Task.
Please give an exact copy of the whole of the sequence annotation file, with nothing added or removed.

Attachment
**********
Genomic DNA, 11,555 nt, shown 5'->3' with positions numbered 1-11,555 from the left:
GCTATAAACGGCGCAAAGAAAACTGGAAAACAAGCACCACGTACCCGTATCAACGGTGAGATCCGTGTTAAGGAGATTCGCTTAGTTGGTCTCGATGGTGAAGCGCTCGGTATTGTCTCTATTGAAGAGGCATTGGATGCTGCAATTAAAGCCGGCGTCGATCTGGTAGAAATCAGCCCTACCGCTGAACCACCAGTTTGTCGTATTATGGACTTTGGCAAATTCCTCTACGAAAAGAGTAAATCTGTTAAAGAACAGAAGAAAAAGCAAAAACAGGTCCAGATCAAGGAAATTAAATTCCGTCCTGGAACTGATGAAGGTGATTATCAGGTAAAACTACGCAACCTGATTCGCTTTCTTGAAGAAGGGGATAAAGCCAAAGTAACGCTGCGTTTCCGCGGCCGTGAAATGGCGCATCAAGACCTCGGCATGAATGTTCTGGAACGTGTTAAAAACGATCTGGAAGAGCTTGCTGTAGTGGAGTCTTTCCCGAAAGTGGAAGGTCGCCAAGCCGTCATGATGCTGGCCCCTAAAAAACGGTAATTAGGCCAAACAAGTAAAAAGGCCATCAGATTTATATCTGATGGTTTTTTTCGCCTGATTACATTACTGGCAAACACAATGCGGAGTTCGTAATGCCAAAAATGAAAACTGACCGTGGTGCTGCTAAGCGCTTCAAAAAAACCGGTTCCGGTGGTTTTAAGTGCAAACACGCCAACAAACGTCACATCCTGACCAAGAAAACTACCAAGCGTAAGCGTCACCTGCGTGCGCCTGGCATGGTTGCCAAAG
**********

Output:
Genomic DNA, 11,555 nt, shown 5'->3' with positions numbered 1-11,555 from the left:
GCTATAAACGGCGCAAAGAAAACTGGAAAACAAGCACCACGTACCCGTATCAACGGTGAGATCCGTGTTAAGGAGATTCGCTTAGTTGGTCTCGATGGTGAAGCGCTCGGTATTGTCTCTATTGAAGAGGCATTGGATGCTGCAATTAAAGCCGGCGTCGATCTGGTAGAAATCAGCCCTACCGCTGAACCACCAGTTTGTCGTATTATGGACTTTGGCAAATTCCTCTACGAAAAGAGTAAATCTGTTAAAGAACAGAAGAAAAAGCAAAAACAGGTCCAGATCAAGGAAATTAAATTCCGTCCTGGAACTGATGAAGGTGATTATCAGGTAAAACTACGCAACCTGATTCGCTTTCTTGAAGAAGGGGATAAAGCCAAAGTAACGCTGCGTTTCCGCGGCCGTGAAATGGCGCATCAAGACCTCGGCATGAATGTTCTGGAACGTGTTAAAAACGATCTGGAAGAGCTTGCTGTAGTGGAGTCTTTCCCGAAAGTGGAAGGTCGCCAAGCCGTCATGATGCTGGCCCCTAAAAAACGGTAATTAGGCCAAACAAGTAAAAAGGCCATCAGATTTATATCTGATGGTTTTTTTCGCCTGATTACATTACTGGCAAACACAATGCGGAGTTCGTAATGCCAAAAATGAAAACTGACCGTGGTGCTGCTAAGCGCTTCAAAAAAACCGGTTCCGGTGGTTTTAAGTGCAAACACGCCAACAAACGTCACATCCTGACCAAGAAAACTACCAAGCGTAAGCGTCACCTGCGTGCGCCTGGCATGGTTGCCAAAG